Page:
Analysts criticise EA's MOH Taliban cut

Pachter: "No uproar about Nazis in COD."

Videogame analysts have criticised EA for renaming Medal of Honor's Taliban faction to Opposing Force, one even accusing the US company of "caving in".

Today EA confirmed it had dropped the Taliban moniker for the faction that fights against Allied forces in the multiplayer section of the game.

It said it took the decision in response to feedback from soldiers and their families.

"I'm a little surprised and disappointed," Wedbush Securities analyst Michael Pachter told Eurogamer.

"I think that the political pressure is pretty silly, and don't think most gamers care. While it's definitely in bad taste to play as the Taliban, it's historically accurate to portray the conflict as having two sides, and technically appropriate to allow a player to play either side.

"The crazy thing is that there has been no uproar about the ability to play the Nazis in Call of Duty multiplayer, and that's been offered for a long time.

"Nobody can claim that the Taliban are any more evil than the Nazis, but apparently the Politically Correct police don't care about bad guys from their parents' or grandparents' generation.

"My preference is to see developers make games the way that they want, and to let the market decide if it's a good idea or a bad idea. In this case, the backlash wasn't from the gaming community, but from the press, and I think it's a mistake to cave in.

"For the record, I'm not a fan of the Taliban, and wouldn't mind seeing them fight the Nazis in a game, so that no matter who wins, one of them always loses - sort of like Alien vs. Predator."

Last month EA CEO John Riccitiello blamed the controversy surrounding Medal of Honor on the media.

"No one noticed [the game] ... until a journalist decided to put the game box in front of a mom who'd lost her son in Afghanistan to create some controversy," he said. "I think that says more about the newspapers than it does the game industry."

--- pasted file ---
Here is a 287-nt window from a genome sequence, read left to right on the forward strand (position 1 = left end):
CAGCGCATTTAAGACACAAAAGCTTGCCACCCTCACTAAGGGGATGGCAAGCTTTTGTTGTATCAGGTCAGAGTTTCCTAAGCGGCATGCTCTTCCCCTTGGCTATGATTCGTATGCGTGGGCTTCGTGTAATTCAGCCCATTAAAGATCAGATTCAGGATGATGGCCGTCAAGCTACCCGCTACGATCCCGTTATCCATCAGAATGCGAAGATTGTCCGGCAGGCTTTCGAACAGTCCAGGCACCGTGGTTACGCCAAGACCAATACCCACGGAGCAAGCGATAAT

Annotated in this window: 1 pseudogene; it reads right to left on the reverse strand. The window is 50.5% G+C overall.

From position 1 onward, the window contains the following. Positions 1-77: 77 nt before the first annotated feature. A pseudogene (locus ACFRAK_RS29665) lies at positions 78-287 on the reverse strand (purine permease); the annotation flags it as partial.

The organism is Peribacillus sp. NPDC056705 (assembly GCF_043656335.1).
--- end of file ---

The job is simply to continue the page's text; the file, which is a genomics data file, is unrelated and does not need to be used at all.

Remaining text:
Colin Sebastian, of Lazard Capital Markets, said EA "probably wants to have its cake and eat it too".

"The game has already benefited from a lot of free publicity from the Taliban issue, and so they can now take the high road and remove that label from the game.

"On the other hand, I suspect they also don't want to take the risk that the issue blows out of proportion and distracts from the other qualities of the game."

Jesse Divnich, vice president of Capital Research at EEDAR, labelled EA's decision "absurd".

"Personally, I would have implemented at least the option to toggle between the word Taliban and OpFor.

"And what is most absurd about all of this is simply a name, a seven letter word. They are not changing how the game looks, plays, or feels, they are simply doing a 'Find All: Taliban, Replace With: OpFor'.

"I hope those who opposed Medal of Honor's release woke up this morning with a smile on their face, only to look themselves in the mirror and realize how hallow of a victory they've truly won."

Medal of Honor will release for PC, PS3 and Xbox 360 on 15th October.

Sometimes we include links to online retail stores. If you click on one and make a purchase we may receive a small commission. For more information, go here.

Jump to comments (52)

About the author

Wesley Yin-Poole

Wesley Yin-Poole

Deputy Editor

Wesley is Eurogamer's deputy editor. He likes news, interviews, and more news. He also likes Street Fighter more than anyone can get him to shut up about it.

Related

You may also enjoy...

Kingdom Hearts: VR Experience Part 2 will roll out next week

"Immerse yourself in the world of Kingdom Hearts like never before."

Porting Ubisoft games to Google Stadia is now part of the publisher's "pipelines"

"The extra cost to make sure the games work well on Stadia is not that high."

Comments (52)

Comments for this article are now closed. Thanks for taking part!

Hide low-scoring comments
Order
Threading